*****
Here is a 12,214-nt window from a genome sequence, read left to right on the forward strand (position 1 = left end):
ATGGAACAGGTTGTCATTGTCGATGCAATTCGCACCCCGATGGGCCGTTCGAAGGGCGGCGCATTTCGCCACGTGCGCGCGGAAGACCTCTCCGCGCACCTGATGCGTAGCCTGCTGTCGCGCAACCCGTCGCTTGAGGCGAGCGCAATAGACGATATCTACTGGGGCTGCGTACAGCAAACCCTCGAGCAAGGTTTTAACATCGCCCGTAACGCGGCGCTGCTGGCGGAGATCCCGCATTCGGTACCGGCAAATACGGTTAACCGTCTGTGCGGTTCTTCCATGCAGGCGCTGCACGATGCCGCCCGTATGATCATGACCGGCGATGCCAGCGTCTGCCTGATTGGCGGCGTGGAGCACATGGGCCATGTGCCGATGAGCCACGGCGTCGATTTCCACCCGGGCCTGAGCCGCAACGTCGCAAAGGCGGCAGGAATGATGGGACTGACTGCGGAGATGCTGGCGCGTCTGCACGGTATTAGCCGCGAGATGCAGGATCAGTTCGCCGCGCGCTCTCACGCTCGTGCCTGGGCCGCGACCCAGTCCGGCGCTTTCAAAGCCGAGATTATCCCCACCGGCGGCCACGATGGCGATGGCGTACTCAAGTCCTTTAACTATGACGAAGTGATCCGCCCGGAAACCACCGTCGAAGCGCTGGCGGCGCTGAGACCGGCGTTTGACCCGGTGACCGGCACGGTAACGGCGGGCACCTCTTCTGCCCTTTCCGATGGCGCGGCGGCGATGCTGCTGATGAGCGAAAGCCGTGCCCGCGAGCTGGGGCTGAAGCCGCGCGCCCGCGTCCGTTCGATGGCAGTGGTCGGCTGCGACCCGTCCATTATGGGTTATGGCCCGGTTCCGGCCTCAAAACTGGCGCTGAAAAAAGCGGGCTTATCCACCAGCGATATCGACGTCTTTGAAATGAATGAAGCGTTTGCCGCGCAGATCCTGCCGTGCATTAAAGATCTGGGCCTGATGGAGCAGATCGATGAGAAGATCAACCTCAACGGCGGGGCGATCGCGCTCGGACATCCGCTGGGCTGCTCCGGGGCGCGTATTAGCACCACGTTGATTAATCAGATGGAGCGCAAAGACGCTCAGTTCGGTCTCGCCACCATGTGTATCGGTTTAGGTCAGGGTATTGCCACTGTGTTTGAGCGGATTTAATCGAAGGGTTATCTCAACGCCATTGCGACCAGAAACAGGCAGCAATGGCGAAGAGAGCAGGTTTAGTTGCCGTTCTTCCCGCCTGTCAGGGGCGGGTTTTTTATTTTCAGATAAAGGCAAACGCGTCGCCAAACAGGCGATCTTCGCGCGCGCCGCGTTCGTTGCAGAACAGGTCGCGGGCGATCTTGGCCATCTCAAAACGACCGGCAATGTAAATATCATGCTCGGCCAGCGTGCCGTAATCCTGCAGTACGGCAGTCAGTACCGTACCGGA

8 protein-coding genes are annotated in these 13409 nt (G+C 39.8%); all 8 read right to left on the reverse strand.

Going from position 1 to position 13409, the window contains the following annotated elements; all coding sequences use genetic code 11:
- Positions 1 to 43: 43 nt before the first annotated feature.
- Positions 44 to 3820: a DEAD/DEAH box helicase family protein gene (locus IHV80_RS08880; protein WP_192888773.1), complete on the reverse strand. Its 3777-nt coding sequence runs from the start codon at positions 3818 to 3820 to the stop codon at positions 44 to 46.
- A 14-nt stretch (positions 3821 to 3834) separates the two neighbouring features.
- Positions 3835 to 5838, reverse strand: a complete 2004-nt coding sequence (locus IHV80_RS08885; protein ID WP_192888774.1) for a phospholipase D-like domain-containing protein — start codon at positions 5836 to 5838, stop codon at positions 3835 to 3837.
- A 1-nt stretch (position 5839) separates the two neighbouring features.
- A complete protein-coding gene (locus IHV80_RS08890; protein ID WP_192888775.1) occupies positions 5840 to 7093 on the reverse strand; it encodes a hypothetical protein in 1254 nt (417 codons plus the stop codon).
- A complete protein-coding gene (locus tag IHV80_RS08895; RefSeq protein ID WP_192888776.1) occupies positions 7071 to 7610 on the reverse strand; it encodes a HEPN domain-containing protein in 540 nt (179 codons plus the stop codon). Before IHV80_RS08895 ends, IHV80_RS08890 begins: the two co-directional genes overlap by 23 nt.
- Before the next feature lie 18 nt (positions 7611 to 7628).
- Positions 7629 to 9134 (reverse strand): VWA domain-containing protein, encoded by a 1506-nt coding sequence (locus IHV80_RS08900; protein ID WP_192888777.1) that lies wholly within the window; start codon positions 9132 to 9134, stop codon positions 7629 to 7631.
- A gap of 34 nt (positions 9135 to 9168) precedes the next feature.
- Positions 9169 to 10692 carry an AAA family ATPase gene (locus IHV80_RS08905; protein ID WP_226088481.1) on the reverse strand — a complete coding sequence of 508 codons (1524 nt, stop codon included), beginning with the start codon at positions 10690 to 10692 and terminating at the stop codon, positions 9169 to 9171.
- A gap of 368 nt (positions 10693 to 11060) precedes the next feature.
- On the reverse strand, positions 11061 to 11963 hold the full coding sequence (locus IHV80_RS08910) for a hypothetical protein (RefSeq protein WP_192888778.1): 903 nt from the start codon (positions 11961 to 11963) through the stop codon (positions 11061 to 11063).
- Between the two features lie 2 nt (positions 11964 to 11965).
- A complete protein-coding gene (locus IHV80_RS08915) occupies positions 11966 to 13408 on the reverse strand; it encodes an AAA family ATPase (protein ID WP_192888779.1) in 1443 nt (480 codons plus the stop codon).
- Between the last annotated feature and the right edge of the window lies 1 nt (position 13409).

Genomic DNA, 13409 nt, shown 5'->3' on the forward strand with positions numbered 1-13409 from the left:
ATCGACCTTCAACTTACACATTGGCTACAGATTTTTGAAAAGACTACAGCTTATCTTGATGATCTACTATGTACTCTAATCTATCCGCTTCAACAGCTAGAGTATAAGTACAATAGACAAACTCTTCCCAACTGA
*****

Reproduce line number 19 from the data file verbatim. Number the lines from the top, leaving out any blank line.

- A complete protein-coding gene (locus IHV80_RS08915) occupies positions 11966 to 13408 on the reverse strand; it encodes an AAA family ATPase (protein ID WP_192888779.1) in 1443 nt (480 codons plus the stop codon).